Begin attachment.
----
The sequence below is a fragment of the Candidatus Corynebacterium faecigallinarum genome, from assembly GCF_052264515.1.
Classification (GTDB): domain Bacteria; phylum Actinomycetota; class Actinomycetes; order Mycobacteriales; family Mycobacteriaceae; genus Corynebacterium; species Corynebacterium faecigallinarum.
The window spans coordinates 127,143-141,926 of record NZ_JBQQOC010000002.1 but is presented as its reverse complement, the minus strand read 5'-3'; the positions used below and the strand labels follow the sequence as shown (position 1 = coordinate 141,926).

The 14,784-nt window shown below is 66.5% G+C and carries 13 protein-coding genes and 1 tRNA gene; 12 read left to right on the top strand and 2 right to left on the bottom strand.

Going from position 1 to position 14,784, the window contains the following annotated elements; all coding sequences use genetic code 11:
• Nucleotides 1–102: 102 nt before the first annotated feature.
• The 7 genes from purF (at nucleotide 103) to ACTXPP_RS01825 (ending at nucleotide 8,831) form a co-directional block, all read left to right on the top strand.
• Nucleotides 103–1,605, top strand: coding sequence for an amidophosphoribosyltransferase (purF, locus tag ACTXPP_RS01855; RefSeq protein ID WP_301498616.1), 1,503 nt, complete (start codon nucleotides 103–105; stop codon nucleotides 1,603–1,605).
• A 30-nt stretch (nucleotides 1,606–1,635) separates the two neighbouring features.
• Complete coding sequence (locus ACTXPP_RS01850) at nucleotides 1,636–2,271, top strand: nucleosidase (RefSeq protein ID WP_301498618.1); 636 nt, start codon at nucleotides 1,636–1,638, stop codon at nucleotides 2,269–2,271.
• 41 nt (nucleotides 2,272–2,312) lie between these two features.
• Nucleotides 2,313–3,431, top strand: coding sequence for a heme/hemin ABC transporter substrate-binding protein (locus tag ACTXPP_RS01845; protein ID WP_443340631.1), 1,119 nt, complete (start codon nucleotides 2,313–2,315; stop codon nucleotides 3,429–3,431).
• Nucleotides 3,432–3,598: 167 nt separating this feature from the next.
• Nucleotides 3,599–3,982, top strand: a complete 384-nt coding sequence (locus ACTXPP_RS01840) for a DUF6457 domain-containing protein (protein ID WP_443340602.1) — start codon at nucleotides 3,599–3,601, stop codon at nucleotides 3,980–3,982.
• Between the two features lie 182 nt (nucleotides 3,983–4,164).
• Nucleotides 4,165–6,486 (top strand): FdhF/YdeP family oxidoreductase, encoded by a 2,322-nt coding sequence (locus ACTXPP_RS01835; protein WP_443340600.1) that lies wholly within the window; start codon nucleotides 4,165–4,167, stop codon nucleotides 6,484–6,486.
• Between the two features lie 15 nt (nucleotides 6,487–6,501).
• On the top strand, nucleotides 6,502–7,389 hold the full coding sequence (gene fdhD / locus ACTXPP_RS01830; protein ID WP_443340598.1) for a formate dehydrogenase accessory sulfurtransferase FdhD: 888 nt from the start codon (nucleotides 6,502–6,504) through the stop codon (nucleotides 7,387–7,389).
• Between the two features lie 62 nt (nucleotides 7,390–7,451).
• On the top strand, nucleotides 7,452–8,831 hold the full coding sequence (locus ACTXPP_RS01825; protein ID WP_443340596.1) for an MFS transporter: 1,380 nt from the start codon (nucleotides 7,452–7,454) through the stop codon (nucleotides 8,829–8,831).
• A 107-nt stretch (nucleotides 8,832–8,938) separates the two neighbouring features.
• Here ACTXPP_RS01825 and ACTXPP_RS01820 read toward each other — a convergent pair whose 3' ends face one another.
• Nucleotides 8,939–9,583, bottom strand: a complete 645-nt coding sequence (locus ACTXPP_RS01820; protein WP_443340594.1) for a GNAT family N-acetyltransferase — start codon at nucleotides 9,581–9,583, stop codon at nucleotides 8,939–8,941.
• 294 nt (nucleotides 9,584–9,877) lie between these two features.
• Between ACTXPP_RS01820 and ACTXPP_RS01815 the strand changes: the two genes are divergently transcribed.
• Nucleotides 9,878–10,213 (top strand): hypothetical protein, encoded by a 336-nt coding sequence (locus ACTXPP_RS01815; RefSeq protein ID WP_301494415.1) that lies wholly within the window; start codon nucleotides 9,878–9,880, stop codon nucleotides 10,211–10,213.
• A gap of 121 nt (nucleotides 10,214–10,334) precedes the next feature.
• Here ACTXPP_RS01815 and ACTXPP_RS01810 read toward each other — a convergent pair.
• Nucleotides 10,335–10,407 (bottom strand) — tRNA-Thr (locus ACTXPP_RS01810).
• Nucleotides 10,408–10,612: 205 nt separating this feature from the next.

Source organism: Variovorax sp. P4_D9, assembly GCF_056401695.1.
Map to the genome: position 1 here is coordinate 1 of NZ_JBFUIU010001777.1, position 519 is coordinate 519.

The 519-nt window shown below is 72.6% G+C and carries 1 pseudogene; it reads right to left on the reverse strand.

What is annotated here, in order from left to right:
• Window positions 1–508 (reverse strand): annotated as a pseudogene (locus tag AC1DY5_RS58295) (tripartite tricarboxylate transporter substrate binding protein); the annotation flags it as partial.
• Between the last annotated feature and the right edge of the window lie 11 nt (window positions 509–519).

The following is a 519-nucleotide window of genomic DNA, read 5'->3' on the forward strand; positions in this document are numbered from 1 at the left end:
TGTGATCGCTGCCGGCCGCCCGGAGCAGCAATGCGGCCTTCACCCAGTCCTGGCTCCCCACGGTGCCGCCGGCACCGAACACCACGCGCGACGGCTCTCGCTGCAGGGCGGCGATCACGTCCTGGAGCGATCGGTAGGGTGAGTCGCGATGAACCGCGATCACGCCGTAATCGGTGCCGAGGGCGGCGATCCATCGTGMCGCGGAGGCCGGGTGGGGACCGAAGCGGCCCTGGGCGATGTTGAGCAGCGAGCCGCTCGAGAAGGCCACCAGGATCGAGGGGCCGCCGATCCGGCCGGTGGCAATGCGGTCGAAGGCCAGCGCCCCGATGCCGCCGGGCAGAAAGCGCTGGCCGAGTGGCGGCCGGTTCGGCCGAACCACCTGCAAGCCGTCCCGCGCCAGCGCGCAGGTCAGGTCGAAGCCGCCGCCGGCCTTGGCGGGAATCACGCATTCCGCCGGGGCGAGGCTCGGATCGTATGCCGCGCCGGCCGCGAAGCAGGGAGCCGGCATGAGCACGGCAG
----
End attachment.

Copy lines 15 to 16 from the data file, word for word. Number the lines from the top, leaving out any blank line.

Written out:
• Between the two features lie 182 nt (nucleotides 3,983–4,164).
• Nucleotides 4,165–6,486 (top strand): FdhF/YdeP family oxidoreductase, encoded by a 2,322-nt coding sequence (locus ACTXPP_RS01835; protein WP_443340600.1) that lies wholly within the window; start codon nucleotides 4,165–4,167, stop codon nucleotides 6,484–6,486.